DB: As opposed to the absurd.
A: Well, it was both. I was interested in torch songs, and all those musicals would always climax with me singing a song, and there would be something very heartfelt at the center of it. And then I'd be electrocuted or whatever...
A: You know circa Female Trouble. I was just like grappling with all the imagery of the work of other people I was discovering. And then, after two years in Santa Cruz, Iʻd seen things like Mondo New York. It was Joey Arias singing “Hard Day's Night” as Billie Holiday in Mondo New York that really made me feel like I had to move to New York because of the idea… this combination of queenery and really sort of subversive punk beauty. The mixture of a punk beauty aesthetic and a high beauty aesthetic was something I was really into -- especially putting it in weird contexts. Something sublimely beautiful like Joey Arias performing as Billie Holiday was sort of shatteringly, confusingly beautiful. I moved to NYC because I knew that the kind of people and artists that I wanted to be near were notoriously here in the greatest concentrations. I was really looking for signs of life that I could relate to or that I loved or thought were beautiful.
DB: When you got here, were you surprised at the New York you found?
A: Well, I remember sneaking into the palladium when it was still a nightclub, and sneaking into the private club upstairs and seeing Joey Arias sing at a Liza Minelli birthday party… He had just had his nipples freshly pierced and his hair painted on; his hairline was melting down the side of his face, and he was singing and he just looked so bizarre and wild. I just remember crouching on the floor, being like nineteen years old, and thinking, “Gosh, I've arrived”, or getting to the pyramid Club and seeing page and Richard move on the go-go box looking so sexy and so completely futurist androgynous and thinking, “These are the people that I wanna emulate; these are the people that I wanna be near.”
DB: So, it was still kind of the New York you had heard about. A lot of people who were here in the early 80's and even the late 70's have talked about how, by the late 80's, things had calmed down quite a bit.
A: I wouldn't say calmed down… I think people got kinda spooked… When I arrived, I just remember all the headlines of the gay papers, of different people that were dying. It was very mid-AIDS. Ethel Eichelberger died the week I got here. She was on the cover of, what was that magazine?Out Week?I just remember this really weird picture of her on the cover. And this one boy, John Sex, who used to have that disco 12” “Hustle with My Muscle”, which my friend Johanna Constantine and I were so excited about and used to listen to all the time when we were in Santa Cruz, died. David Wojnarowicz, too… I was just learning about these people, and I was like, “This is where the party is at. This is where the party is at and it's sort of…”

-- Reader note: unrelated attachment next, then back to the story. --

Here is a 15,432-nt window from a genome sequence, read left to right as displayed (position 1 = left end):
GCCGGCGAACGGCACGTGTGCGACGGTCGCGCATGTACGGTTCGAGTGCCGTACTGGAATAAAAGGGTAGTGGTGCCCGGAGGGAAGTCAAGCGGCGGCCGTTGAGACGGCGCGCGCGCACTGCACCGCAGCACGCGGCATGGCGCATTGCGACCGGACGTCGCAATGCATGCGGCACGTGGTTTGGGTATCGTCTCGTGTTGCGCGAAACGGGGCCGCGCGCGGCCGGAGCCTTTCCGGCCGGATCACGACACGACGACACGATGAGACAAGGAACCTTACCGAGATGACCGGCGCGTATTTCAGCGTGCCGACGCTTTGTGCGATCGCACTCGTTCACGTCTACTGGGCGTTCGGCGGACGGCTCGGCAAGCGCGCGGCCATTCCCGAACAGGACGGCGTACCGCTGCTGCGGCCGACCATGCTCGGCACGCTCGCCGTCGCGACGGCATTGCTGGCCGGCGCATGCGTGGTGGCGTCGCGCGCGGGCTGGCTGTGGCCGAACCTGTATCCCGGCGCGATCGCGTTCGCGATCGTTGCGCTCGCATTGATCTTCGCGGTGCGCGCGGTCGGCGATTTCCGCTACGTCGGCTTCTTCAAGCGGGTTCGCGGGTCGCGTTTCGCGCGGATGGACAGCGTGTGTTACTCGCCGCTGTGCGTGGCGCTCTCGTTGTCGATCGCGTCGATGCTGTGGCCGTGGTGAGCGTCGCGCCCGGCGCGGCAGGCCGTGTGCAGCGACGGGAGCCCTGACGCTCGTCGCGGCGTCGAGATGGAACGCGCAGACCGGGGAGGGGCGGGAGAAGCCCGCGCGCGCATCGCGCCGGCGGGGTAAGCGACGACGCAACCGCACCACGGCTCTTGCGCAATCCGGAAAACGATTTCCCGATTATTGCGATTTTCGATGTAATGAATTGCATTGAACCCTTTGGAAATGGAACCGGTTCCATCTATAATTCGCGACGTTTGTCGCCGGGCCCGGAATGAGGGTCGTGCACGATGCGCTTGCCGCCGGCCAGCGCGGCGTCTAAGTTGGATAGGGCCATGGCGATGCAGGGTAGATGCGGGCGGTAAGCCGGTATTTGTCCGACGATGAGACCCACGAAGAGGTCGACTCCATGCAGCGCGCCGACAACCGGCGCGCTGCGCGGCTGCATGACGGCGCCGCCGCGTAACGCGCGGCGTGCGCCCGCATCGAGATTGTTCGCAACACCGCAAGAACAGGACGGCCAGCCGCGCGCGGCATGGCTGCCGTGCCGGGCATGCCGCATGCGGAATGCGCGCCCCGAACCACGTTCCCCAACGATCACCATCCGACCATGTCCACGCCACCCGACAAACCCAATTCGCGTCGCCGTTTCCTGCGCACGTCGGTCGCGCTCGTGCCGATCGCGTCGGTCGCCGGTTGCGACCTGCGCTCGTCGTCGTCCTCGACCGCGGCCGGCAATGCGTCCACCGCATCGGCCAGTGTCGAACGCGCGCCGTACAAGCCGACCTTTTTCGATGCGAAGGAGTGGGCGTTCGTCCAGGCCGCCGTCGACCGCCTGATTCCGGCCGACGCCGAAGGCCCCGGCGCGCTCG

A: At the same time it was changing a lot. Like Charles Ludlum had been dead for a couple of years already; Jack Smith had died the year before I got here, and they were all people I was learning about posthumously who had been sort of cut off mid-flight. And I went into a school environment and I had certain mentors who were actually connected up with those scenes. Like the guy who got me into NYU, Ron Argelander, was running the drama department because there was no one else to do it. He was actually quite a weird dude. He appeared in Jack Smith's stage presentation of Ibsen's The Ghosts, and he was really into this legacy of underground New York, like transvestism in the avant-garde, and he sort of saw me as someone that he could… There was a couple of different people at that school that saw me as someone that they could pour that information into at a time when it felt like things weren't being documented. I was getting these private oral histories from certain professors and people that were watching this sort of vanishing thing happening.
DB: How long did it take from being at NYU to getting an incarnation of the Johnsons together?
A: Well, I started a group called Blacklips after I finished school in 1992. It was quite evangelical in that period. We were wearing barbed wire headpieces with like, “My cock is riddled with maggots” T-shirts and going to Wigstock and passing out fliers. Johanna and I were really off the map. Because we wanted to do something really hardcore. The gay drag scene at that period was more about feeling good, and we were feeling quite apocalyptic. I'll never forget the way Johanna wrote “maggots” in cursive on her breasts and an arrow pointing down to her… It was just so funny. And Johanna was a big reason for me being like that too. She was really the one pushing it all in that direction. ʻCause she was more, ismuch more hardcore than me.